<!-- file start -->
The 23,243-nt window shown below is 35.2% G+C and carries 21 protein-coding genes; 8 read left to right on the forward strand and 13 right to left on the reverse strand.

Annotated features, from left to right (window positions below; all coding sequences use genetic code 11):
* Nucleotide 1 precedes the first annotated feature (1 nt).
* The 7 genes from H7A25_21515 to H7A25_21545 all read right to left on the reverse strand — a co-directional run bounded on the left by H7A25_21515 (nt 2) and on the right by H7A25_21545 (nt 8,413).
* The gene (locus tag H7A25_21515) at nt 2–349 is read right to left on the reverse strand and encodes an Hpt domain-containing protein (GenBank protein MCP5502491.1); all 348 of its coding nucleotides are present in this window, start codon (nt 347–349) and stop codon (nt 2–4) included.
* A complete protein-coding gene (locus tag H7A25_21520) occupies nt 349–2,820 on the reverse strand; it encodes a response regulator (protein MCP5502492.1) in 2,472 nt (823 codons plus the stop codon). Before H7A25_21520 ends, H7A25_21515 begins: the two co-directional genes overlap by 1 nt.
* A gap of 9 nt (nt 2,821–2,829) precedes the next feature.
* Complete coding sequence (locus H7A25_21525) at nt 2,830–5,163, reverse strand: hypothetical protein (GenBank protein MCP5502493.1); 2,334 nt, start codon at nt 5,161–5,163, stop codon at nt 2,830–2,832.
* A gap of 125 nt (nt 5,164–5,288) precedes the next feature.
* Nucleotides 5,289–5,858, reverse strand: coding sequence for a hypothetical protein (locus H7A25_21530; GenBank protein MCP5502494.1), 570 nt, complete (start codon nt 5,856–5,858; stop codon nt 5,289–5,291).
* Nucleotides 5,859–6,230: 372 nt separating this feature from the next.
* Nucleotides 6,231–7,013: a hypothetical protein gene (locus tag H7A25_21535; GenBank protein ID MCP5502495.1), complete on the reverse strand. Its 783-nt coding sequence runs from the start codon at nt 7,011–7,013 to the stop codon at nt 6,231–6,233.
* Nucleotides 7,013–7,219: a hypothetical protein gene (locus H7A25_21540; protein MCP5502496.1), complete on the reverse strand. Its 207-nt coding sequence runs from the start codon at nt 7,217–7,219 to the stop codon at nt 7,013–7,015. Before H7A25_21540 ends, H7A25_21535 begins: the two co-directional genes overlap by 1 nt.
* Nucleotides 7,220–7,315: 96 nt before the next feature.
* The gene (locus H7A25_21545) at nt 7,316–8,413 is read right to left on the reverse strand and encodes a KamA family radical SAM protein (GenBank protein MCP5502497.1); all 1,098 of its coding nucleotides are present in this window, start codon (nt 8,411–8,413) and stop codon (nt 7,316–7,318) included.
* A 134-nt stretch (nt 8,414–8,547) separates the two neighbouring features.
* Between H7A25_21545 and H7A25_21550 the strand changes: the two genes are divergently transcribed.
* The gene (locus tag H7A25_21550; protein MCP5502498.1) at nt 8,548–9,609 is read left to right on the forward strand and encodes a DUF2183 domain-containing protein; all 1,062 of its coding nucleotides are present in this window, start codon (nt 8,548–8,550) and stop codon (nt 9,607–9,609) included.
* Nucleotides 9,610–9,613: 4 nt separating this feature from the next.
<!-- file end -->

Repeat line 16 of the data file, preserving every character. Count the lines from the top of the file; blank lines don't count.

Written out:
* A 134-nt stretch (nt 8,414–8,547) separates the two neighbouring features.